Plan sponsors continue to focus on improving participant outcomes with 88% making changes to their investment menus and 82% making changes to their plan designs in the past two yearsFidelity Investments 12th Plan Sponsor Attitudes Study reveals that plan sponsors are seeking expertise from their plan advisors not only to help guide and inform their investment menu and plan design, but also to help employees strengthen their financial well-being.
BOSTON–(BUSINESS WIRE)–Fidelity Investments®, one of the industry’s most diversified and largest financial services companies, today announced the results of the 12th edition of its Plan Sponsor Attitudes Study, which revealed that in the midst of the COVID-19 pandemic, there was a heightened demand for advisor guidance and expertise as workplace retirement plan sponsors became increasingly focused on supporting their employees.
The study, which began in 2008 and surveyed employers that offer retirement plans using a wide variety of recordkeepers,[i] found an increase in plan sponsors’ desire for their advisors to directly engage more with their employees.
“The past year has affirmed for plan sponsors that their commitment to helping employees prepare for the unexpected in retirement has never been more important and reinforced their desire for strong employee outcomes,” said Liz Pathe, head of defined contribution investment only (DCIO) sales, Fidelity Institutional.
Heightened Demand for Advisor Guidance and Expertise
Although advisor satisfaction (73%) and value (69%) remained high in 2020, advisor value perception was down 10% year-over-year among smaller plans. The top three drivers of advisor value from plan sponsors included: 1) helps improve employee outcomes[ii], 2) helps improve employee satisfaction, and 3) provides financial advice and guidance to participants among the top rankings.
The number of plan sponsors that reported they are looking to change advisors more than doubled in the past year (34% in 2021 versus 16% in 2020). In fact, the top reason for wanting to change plan advisors was a desire for better employee communication and education, followed by lower stated fees, more retirement expertise, and a better investment lineup.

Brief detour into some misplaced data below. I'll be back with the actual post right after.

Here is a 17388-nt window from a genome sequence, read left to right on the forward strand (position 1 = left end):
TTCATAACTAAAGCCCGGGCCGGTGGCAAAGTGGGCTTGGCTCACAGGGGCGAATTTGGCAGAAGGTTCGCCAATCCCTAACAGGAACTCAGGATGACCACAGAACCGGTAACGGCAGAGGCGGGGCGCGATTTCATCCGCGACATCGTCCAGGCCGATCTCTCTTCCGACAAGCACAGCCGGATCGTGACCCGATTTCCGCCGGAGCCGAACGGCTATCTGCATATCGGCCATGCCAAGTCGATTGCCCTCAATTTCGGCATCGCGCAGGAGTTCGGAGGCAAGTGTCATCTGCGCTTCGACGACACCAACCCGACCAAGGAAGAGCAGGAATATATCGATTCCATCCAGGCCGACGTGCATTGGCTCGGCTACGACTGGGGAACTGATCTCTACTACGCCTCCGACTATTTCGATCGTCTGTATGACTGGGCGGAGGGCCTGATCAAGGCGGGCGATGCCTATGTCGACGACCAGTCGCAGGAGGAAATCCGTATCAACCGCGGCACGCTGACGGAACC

The scope of guidance and expertise that plan sponsors expect from their advisors continues to expand. Sponsors were also looking for their advisor to have more expertise in helping minimize costs (46%), selecting and monitoring investment options for the plan (44%), and keeping them informed on regulatory changes and how to implement them (42%).
“Plan advisors should take an active role in engaging both plan sponsors and their employees to emphasize the value of their plan and educate them to help improve outcomes,” said Pathe. “Otherwise, they might risk losing clients to an advisor who provides better education and guidance.”
Retirement Readiness Through the Pandemic & Beyond
More than two-thirds (68%) of plan sponsors feel employees are saving enough for retirement, up from 59% in 2020. However, 86% of plan sponsors believe at least some of their employees are delaying retirement due to a savings shortfall, and nearly two-thirds (60%) believe the pandemic had an impact on their employees’ decision to retire. Importantly, plan sponsors continued to support their employees and contribute to their retirement savings amid the challenges of the pandemic, with only 16% reporting that they reduced the employer matching contribution over the past two years. Plan sponsors’ goals for their plans are largely employee-focused, and nearly three-quarters (72%) believe their plan is meeting its goals this year, up from two-thirds in 2020.